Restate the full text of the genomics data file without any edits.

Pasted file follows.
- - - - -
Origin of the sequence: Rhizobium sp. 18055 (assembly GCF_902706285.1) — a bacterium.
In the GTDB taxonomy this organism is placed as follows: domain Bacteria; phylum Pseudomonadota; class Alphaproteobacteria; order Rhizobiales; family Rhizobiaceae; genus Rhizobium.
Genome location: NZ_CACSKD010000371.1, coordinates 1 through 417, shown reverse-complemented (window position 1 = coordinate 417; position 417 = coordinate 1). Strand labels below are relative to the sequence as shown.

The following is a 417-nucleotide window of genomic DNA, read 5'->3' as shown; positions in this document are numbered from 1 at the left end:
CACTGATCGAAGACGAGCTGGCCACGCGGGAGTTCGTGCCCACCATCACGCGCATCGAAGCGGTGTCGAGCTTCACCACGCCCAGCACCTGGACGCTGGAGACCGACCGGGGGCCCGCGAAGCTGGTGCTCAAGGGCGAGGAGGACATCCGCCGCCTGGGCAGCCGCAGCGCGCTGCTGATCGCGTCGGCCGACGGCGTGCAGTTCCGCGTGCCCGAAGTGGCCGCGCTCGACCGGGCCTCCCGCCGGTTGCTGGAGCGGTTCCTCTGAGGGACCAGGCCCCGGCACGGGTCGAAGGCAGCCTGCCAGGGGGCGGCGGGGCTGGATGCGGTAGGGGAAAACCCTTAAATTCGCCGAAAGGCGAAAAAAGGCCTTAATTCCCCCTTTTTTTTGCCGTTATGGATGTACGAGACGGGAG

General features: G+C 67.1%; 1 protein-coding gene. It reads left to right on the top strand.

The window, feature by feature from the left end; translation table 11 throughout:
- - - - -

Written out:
Origin of the sequence: Rhizobium sp. 18055 (assembly GCF_902706285.1) — a bacterium.
In the GTDB taxonomy this organism is placed as follows: domain Bacteria; phylum Pseudomonadota; class Alphaproteobacteria; order Rhizobiales; family Rhizobiaceae; genus Rhizobium.
Genome location: NZ_CACSKD010000371.1, coordinates 1 through 417, shown reverse-complemented (window position 1 = coordinate 417; position 417 = coordinate 1). Strand labels below are relative to the sequence as shown.

The following is a 417-nucleotide window of genomic DNA, read 5'->3' as shown; positions in this document are numbered from 1 at the left end:
CACTGATCGAAGACGAGCTGGCCACGCGGGAGTTCGTGCCCACCATCACGCGCATCGAAGCGGTGTCGAGCTTCACCACGCCCAGCACCTGGACGCTGGAGACCGACCGGGGGCCCGCGAAGCTGGTGCTCAAGGGCGAGGAGGACATCCGCCGCCTGGGCAGCCGCAGCGCGCTGCTGATCGCGTCGGCCGACGGCGTGCAGTTCCGCGTGCCCGAAGTGGCCGCGCTCGACCGGGCCTCCCGCCGGTTGCTGGAGCGGTTCCTCTGAGGGACCAGGCCCCGGCACGGGTCGAAGGCAGCCTGCCAGGGGGCGGCGGGGCTGGATGCGGTAGGGGAAAACCCTTAAATTCGCCGAAAGGCGAAAAAAGGCCTTAATTCCCCCTTTTTTTTGCCGTTATGGATGTACGAGACGGGAG

General features: G+C 67.1%; 1 protein-coding gene. It reads left to right on the top strand.

The window, feature by feature from the left end; translation table 11 throughout: